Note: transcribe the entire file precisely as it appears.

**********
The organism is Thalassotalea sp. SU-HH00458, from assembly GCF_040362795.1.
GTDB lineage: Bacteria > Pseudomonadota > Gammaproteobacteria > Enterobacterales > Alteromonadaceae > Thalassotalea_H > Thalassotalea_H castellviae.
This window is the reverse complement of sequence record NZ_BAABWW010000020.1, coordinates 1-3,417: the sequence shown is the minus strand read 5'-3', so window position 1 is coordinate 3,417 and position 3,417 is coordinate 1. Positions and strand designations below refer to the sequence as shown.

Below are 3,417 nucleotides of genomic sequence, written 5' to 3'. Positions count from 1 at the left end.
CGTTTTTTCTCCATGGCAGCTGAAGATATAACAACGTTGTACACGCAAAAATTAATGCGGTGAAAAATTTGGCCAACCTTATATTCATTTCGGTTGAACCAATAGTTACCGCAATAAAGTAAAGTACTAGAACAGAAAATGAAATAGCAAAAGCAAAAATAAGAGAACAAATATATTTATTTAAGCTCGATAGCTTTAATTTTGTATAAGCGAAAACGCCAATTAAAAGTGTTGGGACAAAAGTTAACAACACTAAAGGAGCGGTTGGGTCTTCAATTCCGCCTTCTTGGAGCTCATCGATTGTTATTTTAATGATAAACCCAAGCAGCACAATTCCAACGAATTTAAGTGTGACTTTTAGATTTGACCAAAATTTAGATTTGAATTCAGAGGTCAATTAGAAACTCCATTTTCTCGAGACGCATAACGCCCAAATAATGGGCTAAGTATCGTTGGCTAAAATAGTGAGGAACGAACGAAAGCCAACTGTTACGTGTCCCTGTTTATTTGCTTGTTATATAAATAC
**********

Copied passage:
The organism is Thalassotalea sp. SU-HH00458, from assembly GCF_040362795.1.
GTDB lineage: Bacteria > Pseudomonadota > Gammaproteobacteria > Enterobacterales > Alteromonadaceae > Thalassotalea_H > Thalassotalea_H castellviae.
This window is the reverse complement of sequence record NZ_BAABWW010000020.1, coordinates 1-3,417: the sequence shown is the minus strand read 5'-3', so window position 1 is coordinate 3,417 and position 3,417 is coordinate 1. Positions and strand designations below refer to the sequence as shown.

Below are 3,417 nucleotides of genomic sequence, written 5' to 3'. Positions count from 1 at the left end.
CGTTTTTTCTCCATGGCAGCTGAAGATATAACAACGTTGTACACGCAAAAATTAATGCGGTGAAAAATTTGGCCAACCTTATATTCATTTCGGTTGAACCAATAGTTACCGCAATAAAGTAAAGTACTAGAACAGAAAATGAAATAGCAAAAGCAAAAATAAGAGAACAAATATATTTATTTAAGCTCGATAGCTTTAATTTTGTATAAGCGAAAACGCCAATTAAAAGTGTTGGGACAAAAGTTAACAACACTAAAGGAGCGGTTGGGTCTTCAATTCCGCCTTCTTGGAGCTCATCGATTGTTATTTTAATGATAAACCCAAGCAGCACAATTCCAACGAATTTAAGTGTGACTTTTAGATTTGACCAAAATTTAGATTTGAATTCAGAGGTCAATTAGAAACTCCATTTTCTCGAGACGCATAACGCCCAAATAATGGGCTAAGTATCGTTGGCTAAAATAGTGAGGAACGAACGAAAGCCAACTGTTACGTGTCCCTGTTTATTTGCTTGTTATATAAATAC